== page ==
A giant art show at Whitney Museum in New York entitled “Andy Warhol - From A to B and Back Again,” is getting rave reviews. New York Times art critic Holland Cotter called the Pop artist “the most important American artist of the second half of the 20th century. The Whitney show vividly restores him to full, commanding view, and reasserts his importance.”

Boy wonder

One should ask why a show of Warhol's work needs to be restored to “full” view. Unless you've been living in another galaxy, you've seen his output repeatedly, not only in museums and galleries and auction houses - not to mention previous retrospectives in MoMA and Stockholm - but also on consumer goods like Calvin Klein shirts.

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In fact, his art is all about just that – merchandise - Campbell soup, Coca-Cola. Questioning the need for a Warhol show has come up before, five years ago when Jonathan Jones, art critic for The Guardian, spoke of “reaching a saturation point” in his review of the Pop artist work at the Dulwich Gallery in London.

“We need a break from the man who heralded an era of made-for-market art,” he said.

Recalling those words brought Trump to mind because we need a break from him, too. There are other parallels between the president and the pop artist, as well.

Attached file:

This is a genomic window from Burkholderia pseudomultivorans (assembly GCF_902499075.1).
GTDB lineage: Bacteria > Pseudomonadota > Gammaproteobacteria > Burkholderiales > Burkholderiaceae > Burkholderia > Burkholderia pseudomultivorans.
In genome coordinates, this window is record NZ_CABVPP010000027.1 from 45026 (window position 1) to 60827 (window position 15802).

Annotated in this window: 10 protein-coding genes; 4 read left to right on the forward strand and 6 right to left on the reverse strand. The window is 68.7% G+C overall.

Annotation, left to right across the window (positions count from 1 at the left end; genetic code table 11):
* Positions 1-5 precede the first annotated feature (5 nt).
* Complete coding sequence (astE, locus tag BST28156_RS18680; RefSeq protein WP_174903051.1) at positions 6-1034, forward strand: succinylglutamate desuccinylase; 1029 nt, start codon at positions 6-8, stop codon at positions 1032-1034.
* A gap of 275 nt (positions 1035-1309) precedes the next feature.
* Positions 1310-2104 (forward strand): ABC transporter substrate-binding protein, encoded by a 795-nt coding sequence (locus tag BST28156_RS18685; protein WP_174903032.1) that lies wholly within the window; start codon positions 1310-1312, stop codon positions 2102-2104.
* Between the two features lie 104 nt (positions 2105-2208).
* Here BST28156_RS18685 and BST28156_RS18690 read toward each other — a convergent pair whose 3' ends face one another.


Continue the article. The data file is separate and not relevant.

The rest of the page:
Dynamic duo

The Trump overload tipped to crushing for me when he tried to delegitimize the Supreme Court by calling it an Obama court because he didn't like a ruling against his policy toward asylum seekers. His disregard for the judicial system - the premier institution of our democracy – was the coup de grace in his long line of efforts to tear down the building blocks of good government in order to make himself the state. And there's an unexpected equivalency between this president and this Pop artist, who also seemed hell-bent on easing history.

Just as our leader of the free world ignores its past, Warhol's constant churning out of mechanically produced mass- media images made by others mocked all of art history as we know it.

He said it himself in a 1968 Stockholm exhibit catalog - his first retro – he wrote, "If you want to know all about Andy Warhol, just look at the surface of my paintings... and there I am. There’s nothing behind it."

Repeat performance

Reviewing the Warhol show at the Whitney, Jason Edward Kaufman, art critic for Luxury Magazine, noted the artist's superficiality, his “adoration of celebrity, wealth, the mass media and consumer culture.” Doesn't Trump do the same thing? Doesn't he love famous people and rich people and - despite his complaints - the media? Kaufman concluded that art critics, smitten with Warhol's fame, can't admit that he was a “shallow surfer of the mass media and insecure narcissist ever in search of the limelight.” The same thing can be said of Trump.